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NCJRS Abstract

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NCJ Number: 70376 Find in a Library
Title: Issues in the Application of Parole Guidelines to Females (From Female Offenders, P 289-307, 1980, by Curt T Griffiths and Margit Nance - See NCJ70360)
Author(s): C Alder; G Bazemore
Corporate Author: Simon Fraser University
Criminology Research Centre
Canada
Date Published: 1980
Page Count: 19
Sponsoring Agency: Simon Fraser University
Burnaby, BC, Canada V5A 1S6
Sale Source: Simon Fraser University
Criminology Research Centre
Burnaby, BC,
Canada
Type: Report (Study/Research)
Language: English
Country: Canada
Annotation: The issue of whether existing predictive parole decisionmaking guidelines validated for male offenders are valid for female offenders or whether a separate set of guidelines should be developed for women is examined.
Abstract: The predictive items used with the Federal parole guidelines have not yet been validated for their female subpopulation. While a host of studies have developed prediction items for male populations, very few have attempted to develop items for females. Currently, only two of the items now used in the Federal guidelines--number of prior incarcerations and history of drug dependency--have been clearly established to predict outcome for women parolees. Earlier work by Glaser and O'Leary (1966) highlights differences in postrelease violation rates of males and females within such categories as age at release, prior contact with agencies of the law, type of offense, and racial or national descent. For type of prior contacts, although the pattern of prediction is roughly the same, differences in the magnitude of violation rates for men and women are evident. In the case of the offense category, however, even the pattern of prediction is not consistent. Such variation in outcome for men and women within risk categories should warrant skepticism about using the same predictive or item weightings for male and female offenders. If it is the case that existing predictive items used in parole guidlines are not appropriate or valid for female inmates, ethical and legal issues would dictate the creation of separate guidelines for females; however, the body of research currently available cannot unequivocally refute the possibility of applying current guidelines to women as a subpopulation nor state with certainty that separate guidelines for women are required. Further cooperative research is needed. Tabular data, notes, and 13 references are provided. For related documents, see NCJ 70361-75 and 70377.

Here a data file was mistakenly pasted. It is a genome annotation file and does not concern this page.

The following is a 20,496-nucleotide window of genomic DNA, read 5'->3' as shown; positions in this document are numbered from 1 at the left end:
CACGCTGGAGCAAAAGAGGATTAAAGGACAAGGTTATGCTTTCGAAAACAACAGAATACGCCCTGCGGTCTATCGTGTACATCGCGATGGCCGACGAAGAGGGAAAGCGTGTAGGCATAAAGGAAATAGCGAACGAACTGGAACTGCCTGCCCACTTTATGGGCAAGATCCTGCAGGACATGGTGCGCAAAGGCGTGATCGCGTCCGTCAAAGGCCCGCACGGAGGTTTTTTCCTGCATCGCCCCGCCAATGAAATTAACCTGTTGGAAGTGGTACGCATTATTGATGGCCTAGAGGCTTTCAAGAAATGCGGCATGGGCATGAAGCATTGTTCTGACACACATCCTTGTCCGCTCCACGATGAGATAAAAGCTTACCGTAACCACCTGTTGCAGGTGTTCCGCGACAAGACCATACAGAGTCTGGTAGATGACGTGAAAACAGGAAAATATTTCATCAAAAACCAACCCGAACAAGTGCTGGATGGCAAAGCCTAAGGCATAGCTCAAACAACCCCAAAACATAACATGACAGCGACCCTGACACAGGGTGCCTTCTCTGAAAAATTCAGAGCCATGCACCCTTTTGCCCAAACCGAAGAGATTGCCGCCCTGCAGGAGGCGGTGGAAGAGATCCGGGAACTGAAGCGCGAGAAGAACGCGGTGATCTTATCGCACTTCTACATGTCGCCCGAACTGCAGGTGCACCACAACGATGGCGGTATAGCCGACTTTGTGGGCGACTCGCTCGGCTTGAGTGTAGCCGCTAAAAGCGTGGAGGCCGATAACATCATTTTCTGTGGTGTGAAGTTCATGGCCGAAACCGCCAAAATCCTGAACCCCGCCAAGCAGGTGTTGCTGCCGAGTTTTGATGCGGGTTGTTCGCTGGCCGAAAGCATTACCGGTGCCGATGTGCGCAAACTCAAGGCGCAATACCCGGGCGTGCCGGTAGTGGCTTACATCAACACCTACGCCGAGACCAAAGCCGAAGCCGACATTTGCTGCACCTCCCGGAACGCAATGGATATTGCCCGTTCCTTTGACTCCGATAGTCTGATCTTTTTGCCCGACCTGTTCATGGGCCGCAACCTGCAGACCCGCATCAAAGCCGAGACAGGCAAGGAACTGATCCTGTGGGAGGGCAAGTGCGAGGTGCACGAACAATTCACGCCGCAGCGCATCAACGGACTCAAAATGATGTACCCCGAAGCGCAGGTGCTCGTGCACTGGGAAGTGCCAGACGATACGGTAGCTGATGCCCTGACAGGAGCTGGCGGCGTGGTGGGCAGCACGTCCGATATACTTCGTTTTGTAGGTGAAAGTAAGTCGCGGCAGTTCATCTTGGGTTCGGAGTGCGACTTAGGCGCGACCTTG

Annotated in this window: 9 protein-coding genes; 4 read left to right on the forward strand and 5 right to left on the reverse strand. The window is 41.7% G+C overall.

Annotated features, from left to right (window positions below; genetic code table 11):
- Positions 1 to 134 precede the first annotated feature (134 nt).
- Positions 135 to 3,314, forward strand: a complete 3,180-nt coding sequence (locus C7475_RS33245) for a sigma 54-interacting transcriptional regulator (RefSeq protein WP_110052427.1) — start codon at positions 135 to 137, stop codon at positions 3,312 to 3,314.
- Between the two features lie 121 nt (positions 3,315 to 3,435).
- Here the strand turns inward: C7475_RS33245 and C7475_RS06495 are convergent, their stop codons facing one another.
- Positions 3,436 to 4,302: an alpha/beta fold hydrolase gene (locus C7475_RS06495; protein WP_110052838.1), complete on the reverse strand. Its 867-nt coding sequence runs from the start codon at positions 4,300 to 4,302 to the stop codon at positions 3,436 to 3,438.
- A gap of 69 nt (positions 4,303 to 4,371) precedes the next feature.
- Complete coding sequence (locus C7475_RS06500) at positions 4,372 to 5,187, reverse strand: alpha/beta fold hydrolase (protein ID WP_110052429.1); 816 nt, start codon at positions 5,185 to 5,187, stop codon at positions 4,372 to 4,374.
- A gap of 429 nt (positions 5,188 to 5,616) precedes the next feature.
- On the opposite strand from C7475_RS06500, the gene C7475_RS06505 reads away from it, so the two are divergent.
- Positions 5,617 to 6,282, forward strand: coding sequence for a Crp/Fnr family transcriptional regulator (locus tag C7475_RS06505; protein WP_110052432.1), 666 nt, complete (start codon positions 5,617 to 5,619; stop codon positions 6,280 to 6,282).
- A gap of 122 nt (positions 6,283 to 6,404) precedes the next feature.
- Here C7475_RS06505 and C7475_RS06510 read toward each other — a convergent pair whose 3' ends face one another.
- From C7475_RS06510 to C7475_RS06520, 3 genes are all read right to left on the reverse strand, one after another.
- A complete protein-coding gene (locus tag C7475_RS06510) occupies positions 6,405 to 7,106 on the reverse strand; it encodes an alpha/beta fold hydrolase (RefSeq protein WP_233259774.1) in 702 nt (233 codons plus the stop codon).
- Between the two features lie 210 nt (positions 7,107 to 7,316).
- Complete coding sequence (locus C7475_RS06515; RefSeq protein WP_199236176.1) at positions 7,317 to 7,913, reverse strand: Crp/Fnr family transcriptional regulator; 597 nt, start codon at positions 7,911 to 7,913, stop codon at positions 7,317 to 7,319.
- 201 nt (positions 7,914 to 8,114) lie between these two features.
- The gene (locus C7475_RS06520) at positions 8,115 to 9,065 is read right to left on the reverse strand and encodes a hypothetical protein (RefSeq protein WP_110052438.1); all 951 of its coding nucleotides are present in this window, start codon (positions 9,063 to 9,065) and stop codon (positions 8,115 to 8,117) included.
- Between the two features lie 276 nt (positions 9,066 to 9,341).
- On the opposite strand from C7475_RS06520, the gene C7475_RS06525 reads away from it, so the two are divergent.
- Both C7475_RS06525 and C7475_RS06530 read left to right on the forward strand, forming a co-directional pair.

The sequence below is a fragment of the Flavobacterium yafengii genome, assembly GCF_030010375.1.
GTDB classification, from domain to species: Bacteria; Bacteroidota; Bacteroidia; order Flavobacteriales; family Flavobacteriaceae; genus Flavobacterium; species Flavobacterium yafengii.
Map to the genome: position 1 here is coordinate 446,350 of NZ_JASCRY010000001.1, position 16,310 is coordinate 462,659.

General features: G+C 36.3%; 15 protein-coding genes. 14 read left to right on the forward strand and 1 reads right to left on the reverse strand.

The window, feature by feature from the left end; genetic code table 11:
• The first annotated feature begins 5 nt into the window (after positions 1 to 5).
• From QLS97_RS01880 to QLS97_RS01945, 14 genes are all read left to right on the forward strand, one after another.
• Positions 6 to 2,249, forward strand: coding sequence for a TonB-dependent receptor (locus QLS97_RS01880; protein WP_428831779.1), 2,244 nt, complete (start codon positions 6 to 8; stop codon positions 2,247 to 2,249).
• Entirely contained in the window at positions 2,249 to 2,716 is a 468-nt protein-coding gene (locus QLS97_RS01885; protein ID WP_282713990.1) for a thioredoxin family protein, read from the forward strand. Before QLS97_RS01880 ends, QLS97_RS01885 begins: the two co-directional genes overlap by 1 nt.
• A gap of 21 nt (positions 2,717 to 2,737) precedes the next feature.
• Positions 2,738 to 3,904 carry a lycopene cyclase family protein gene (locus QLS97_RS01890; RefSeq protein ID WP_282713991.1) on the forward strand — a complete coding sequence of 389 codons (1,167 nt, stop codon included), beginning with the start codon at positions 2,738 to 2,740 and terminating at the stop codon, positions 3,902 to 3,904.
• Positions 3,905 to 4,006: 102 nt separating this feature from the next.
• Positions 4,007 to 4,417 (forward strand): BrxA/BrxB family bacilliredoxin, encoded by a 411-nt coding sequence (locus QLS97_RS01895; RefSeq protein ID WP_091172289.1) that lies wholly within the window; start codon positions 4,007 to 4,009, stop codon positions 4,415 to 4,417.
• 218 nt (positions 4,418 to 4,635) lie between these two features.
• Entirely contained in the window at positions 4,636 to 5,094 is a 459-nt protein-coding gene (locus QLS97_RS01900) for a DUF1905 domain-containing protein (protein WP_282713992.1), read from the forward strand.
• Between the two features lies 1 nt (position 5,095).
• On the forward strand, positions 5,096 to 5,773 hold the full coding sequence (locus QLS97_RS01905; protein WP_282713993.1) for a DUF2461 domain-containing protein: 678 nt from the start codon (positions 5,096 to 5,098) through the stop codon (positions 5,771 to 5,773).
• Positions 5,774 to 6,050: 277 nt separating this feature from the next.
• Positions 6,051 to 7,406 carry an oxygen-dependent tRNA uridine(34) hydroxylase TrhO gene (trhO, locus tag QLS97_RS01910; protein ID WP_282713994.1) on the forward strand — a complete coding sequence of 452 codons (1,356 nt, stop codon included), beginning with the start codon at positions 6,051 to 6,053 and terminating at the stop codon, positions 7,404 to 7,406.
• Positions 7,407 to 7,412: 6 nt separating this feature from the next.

Index Term(s): Behavioral science research; Federal parole guidelines; Female inmates; Parole outcome prediction; Probation or parole decisionmaking
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http://www.ncjrs.gov/App/publications/abstract.aspx?ID=70376

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